Galaxies are cool.
· · · · ·
Galaxy simulations can be roughly divided into two major types: cosmological simulations and simulations of individual galaxies. Both of these approaches still suffer from significant weaknesses. Although cosmological simulations produce galaxies which form self-consistently within their environments, the galaxies themselves and especially their internal structure cannot be adequately resolved due to computational limits on the total number of particles that can be taken into account using current hardware. In contrast, simulations of individual galaxies resolve the internal structure of the galaxies very well, but the simulations do not contain any realistic cosmological environment and the galaxies themselves are artificially set up. In order to avoid these disadvantages, we aim to conduct cosmological zoom-simulations of Milky-Way-like disk galaxies. The CAST group has already conducted zoom-simulations of structures on many scales, ranging from superclusters over clusters of galaxies down to groups and large elliptical galaxies, and we will extend this unique set of simulations down to Milky-Way-like disk galaxies with masses around 1012 M☉ and even below. Of particular significance in this regard is the large size (1 Gpc/h) of the parent simulation on which these zoom simulations are based, which allows us to select galaxies from many different cosmological environments.
Due to the small masses of the target galaxies and the intended very high resolution level, improving the simulation setup is indispensable. In particular, AGN and stellar feedback models require several enhancements and will be tested extensively. In addition, we implemented the self-consistent positioning of the SMBHs in the centres of their host galaxies.
The final set of high-resolution disk galaxies will provide a unique tool for investigating the interplay between internal secular evolution processes and the direct cosmological environment of the galaxies. The setup will allow reproducing structural features which are solely triggered by external processes and may enable quantifying which type of process, external or internal, has dominated the evolution of the galaxy. Further considerations could include the formation of bars and spiral structure, which are present in preliminary simulation runs. Moreover, the spatial distribution of metals in the disk and even globular star clusters will also be investigated.
· · · · ·
Spheroidal Galaxies and Scaling Relations
Spheroidal galaxies have been studied in many different kinds of simulations within the last years. With the advent of new observational methods, it was discovered that there are actually multiple different pathways for forming spheroidal galaxies, which in particular lead to a large variety of kinematical features that are now observed and can be reproduced successfully in simulations. Additionally, large samples of spheroidal galaxies can be studied statistically with respect to the galaxies’ scaling properties.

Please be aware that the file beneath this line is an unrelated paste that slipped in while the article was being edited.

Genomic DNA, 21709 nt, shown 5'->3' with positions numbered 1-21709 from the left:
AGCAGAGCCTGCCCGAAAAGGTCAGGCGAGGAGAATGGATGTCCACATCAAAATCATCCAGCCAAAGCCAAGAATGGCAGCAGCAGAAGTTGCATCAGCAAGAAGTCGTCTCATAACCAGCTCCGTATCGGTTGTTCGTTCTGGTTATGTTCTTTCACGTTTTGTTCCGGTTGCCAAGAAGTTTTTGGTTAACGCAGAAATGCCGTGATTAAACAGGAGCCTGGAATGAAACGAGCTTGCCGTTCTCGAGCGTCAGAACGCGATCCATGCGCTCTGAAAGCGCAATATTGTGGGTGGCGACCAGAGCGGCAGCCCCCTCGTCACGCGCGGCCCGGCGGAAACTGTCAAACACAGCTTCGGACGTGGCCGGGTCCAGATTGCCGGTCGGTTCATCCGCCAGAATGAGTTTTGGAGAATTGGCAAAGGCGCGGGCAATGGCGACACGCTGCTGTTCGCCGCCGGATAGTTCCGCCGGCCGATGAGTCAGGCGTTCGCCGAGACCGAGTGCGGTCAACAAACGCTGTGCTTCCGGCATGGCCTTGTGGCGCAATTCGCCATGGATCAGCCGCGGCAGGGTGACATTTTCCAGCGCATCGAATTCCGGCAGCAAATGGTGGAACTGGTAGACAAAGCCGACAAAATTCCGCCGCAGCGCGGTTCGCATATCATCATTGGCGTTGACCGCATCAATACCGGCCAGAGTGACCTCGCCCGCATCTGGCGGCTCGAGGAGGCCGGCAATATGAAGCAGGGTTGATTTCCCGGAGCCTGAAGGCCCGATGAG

The physical origins of observed scaling relations like the mass–size relation, the Faber–Jackson Relation, or the Fundamental Plane are still nof fully understood, and simulations are a very useful tool for understanding the dependence of the scaling relations on different physical processes such as feedback from AGN or stellar components, the interplay between the dark and the baryonic components of galaxies, and mass accretion. A large part of the work done within our group deals with these questions, as the origin of this kind of fundamental galaxy properties is one of the major backbones in understanding galaxy formation and evolution processes.
· · · · ·
Galaxies at z = 2
The observations and measurements of rotation curves are an important tool in deducing the (invisible) mass of a (disk) galaxy. For the rotational velocities of the visible mass, i.e. gas and stars, a Keplerian decrease proportional to r−1/2 is expected in the outer parts of the galaxy. What is seen instead for (local) disk galaxies is that the rotation curves remain flat. This can be explained by the presence of an invisible component and thus, lead to the acceptance of the concept of dark matter.
Recently, observations of disk galaxies at high redshift (z = 2) have found that half of the gas disks exhibit declining rotation curves. This lead to the discussion whether dark matter is important, at all, and even the existence of it was put into question. In our hydrodynamical ΛCDM simulation Magneticum Pathfinder we find that about half of our disk galaxies also show declining rotation curves when calculated directly from the particle data. If we calculate the theoretical rotation curve, which takes all the mass including dark matter into account, the rotation curves remain flat. This shows that this decline is not due to the lack of dark matter; it is caused by the kinetic pressure of the gas in the disk, which is turbulent at high redshift, as the disks are in the process of forming. Interestingly, even disks in (gas-rich) elliptical galaxies have declining rotation curves, which can be important for observations, as mostly gas is used to identify disks at high redshifts. The disk galaxies with declining rotation curves evolve into disks, ellipticals and most of them into transition types.
In summary, galactic disks with declining rotation curves at high redshift emerge naturally within the ΛCDM paradigm. For more details, see Teklu et al., 2018.